xvi. Signing in Tynwald Court

When a Bill has passed in both Branches it must be signed in Tynwald Court before being formally submitted for the Royal Assent.

In practice this signing is not normally done until the Clerk of Tynwald has been notified that the Lieutenant Governor has been authorised to give the Royal Assent on behalf of Her Majesty (see overleaf). There is often a delay of some months between the final stages in the Branches and such authorisation being given.

In the year of a General Election to the House of Keys, however, all Bills which have been passed by the Branches and have not yet had Royal Assent are signed at the last sitting of Tynwald Court before the General Election. In these circumstances the Royal Assent, if given, would be announced at a sitting of Tynwald Court after the General Election.

A Bill must normally be signed by a quorum of each Branch. Where the procedure for Keys-only Bills is followed, the Bill must be signed by seventeen Members of the Keys. [71]

xvii. Giving of Royal Assent

Historically, Royal Assent was given by the Monarch in Council. Today most Bills are dealt with by the Lieutenant Governor, advised by the Ministry of Justice, under delegated powers contained in the Royal Assent to Legislation (Isle of Man) Order 1981. [72]

As soon as a Bill has completed its passage through the House of Keys and Legislative Council, a Royal Assent copy is printed and forwarded to the Ministry of Justice with a certificate from HM Attorney-General for the Isle of Man stating that there is no legal objection to the Bill passing into law.

Once notification has been received from the Ministry of Justice that the Lieutenant Governor may use his delegated powers to grant Royal Assent, the Royal Assent copy is forwarded to the Clerk of Tynwald’s Office and is circulated for signing during a sitting of Tynwald Court. Once signed in Tynwald Court, it is sent to Government House where the Lieutenant Governor adds his or her signature.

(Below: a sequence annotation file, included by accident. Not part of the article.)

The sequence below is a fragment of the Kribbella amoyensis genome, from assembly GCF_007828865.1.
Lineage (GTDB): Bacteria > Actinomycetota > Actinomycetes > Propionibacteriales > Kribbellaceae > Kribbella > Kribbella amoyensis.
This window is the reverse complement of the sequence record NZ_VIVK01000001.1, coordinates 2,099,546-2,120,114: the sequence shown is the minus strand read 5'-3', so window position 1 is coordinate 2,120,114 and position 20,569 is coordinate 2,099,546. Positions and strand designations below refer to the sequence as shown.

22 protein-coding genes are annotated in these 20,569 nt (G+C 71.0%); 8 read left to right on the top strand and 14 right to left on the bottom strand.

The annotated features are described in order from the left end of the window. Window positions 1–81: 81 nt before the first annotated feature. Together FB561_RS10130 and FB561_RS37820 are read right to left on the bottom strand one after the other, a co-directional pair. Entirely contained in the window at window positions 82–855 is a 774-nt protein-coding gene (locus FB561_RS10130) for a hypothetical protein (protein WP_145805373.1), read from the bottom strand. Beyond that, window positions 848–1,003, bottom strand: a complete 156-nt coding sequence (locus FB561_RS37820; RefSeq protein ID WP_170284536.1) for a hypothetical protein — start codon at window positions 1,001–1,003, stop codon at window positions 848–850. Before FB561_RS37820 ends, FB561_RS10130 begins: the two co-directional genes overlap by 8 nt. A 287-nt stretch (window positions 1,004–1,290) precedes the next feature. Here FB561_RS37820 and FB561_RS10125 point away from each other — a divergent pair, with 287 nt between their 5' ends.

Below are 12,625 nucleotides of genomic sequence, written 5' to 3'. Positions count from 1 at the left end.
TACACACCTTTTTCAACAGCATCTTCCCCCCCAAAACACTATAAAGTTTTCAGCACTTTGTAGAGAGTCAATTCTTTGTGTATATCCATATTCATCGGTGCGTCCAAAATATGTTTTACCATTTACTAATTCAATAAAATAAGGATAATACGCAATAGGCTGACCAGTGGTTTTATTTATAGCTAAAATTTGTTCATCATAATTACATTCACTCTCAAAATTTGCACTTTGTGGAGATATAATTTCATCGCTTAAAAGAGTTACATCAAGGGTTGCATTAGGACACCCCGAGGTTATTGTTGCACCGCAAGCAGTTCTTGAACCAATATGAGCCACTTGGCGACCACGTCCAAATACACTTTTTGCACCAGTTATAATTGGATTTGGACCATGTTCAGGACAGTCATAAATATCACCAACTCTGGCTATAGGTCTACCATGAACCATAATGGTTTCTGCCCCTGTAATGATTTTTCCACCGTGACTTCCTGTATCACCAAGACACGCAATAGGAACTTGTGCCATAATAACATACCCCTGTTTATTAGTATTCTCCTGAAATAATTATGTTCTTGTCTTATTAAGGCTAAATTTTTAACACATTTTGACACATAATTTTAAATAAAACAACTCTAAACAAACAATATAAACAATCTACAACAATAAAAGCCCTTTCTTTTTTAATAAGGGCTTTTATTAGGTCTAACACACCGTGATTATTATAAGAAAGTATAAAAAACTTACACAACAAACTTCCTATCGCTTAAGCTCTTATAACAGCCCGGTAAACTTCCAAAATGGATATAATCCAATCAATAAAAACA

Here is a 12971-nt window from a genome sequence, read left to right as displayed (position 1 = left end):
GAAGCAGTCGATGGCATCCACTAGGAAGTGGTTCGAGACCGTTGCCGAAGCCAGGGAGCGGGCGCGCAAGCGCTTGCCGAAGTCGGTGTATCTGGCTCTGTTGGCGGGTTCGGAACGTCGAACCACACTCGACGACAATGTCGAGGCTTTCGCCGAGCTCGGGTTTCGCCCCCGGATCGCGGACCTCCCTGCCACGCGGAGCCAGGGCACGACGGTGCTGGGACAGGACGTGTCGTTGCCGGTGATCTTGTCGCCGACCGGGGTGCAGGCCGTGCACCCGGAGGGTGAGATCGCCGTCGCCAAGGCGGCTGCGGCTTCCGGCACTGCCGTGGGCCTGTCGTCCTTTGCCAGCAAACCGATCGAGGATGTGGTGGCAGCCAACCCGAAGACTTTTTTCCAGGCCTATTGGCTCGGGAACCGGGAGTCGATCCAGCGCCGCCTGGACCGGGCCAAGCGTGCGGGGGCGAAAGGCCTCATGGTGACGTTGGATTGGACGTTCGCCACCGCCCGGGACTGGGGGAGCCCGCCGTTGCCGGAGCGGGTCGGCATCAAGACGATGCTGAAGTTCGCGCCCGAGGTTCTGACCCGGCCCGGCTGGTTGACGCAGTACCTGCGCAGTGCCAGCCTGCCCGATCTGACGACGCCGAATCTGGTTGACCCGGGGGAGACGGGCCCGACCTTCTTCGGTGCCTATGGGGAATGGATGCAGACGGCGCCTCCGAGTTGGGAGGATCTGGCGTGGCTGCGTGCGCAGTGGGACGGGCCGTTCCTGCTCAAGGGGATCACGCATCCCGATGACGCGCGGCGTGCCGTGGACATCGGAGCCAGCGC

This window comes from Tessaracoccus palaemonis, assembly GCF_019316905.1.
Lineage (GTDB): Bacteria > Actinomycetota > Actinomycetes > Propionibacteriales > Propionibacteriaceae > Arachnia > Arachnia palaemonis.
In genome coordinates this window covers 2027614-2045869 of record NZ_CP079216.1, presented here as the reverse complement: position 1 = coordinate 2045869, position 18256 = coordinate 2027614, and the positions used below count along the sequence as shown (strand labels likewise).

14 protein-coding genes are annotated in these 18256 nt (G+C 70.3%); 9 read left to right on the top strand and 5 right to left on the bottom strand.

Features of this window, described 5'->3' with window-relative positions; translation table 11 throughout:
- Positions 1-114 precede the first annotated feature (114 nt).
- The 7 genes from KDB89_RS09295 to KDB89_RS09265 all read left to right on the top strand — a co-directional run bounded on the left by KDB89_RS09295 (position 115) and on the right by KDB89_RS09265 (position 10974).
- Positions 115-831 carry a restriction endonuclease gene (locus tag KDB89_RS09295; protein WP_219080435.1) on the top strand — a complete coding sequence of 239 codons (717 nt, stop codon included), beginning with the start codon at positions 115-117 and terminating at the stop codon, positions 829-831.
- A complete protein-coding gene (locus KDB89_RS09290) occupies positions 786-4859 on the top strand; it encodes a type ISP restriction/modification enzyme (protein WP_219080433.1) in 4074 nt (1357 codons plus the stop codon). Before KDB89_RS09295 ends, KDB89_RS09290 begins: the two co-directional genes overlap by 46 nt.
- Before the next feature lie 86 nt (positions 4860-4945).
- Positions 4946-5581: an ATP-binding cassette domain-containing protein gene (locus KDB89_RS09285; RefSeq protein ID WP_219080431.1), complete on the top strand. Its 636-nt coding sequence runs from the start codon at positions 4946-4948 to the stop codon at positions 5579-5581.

xviii. Announcement of Royal Assent in Tynwald Court

Once the Lieutenant Governor has given the Royal Assent, the Royal Assent copy is sent back to the Legislative Buildings. The President of Tynwald announces during a sitting of Tynwald Court that the Royal Assent has been given. It is at this point that, in the absence of express provision to the contrary, the Act comes into effect. [73]

A certificate stating that the Royal Assent has been announced in Tynwald is signed by the President and the Speaker. [74] Following Royal Assent, the Act is given a chapter number. [75]

xix. Promulgation

The Clerk of Tynwald arranges for every Act to be promulgated (i.e. announced) at the next practicable Tynwald Day. [76] Promulgation is not necessary before an Act comes into operation but must take place within eighteen months of the Act being passed or the Act will cease to have effect. [77]

xx. Commencement

If an Act has no commencement date specified, it comes into operation on the day on which Royal Assent is announced in Tynwald Court. [78]

An Act of Tynwald may, however, be drafted so as to be capable of being brought into operation, either all at once or in stages, by a specific type of secondary legislation called an Appointed Day Order. By order of a former Governor, all Appointed Day Orders are laid before Tynwald. [79]

d. Consideration of Secondary and Applied Legislation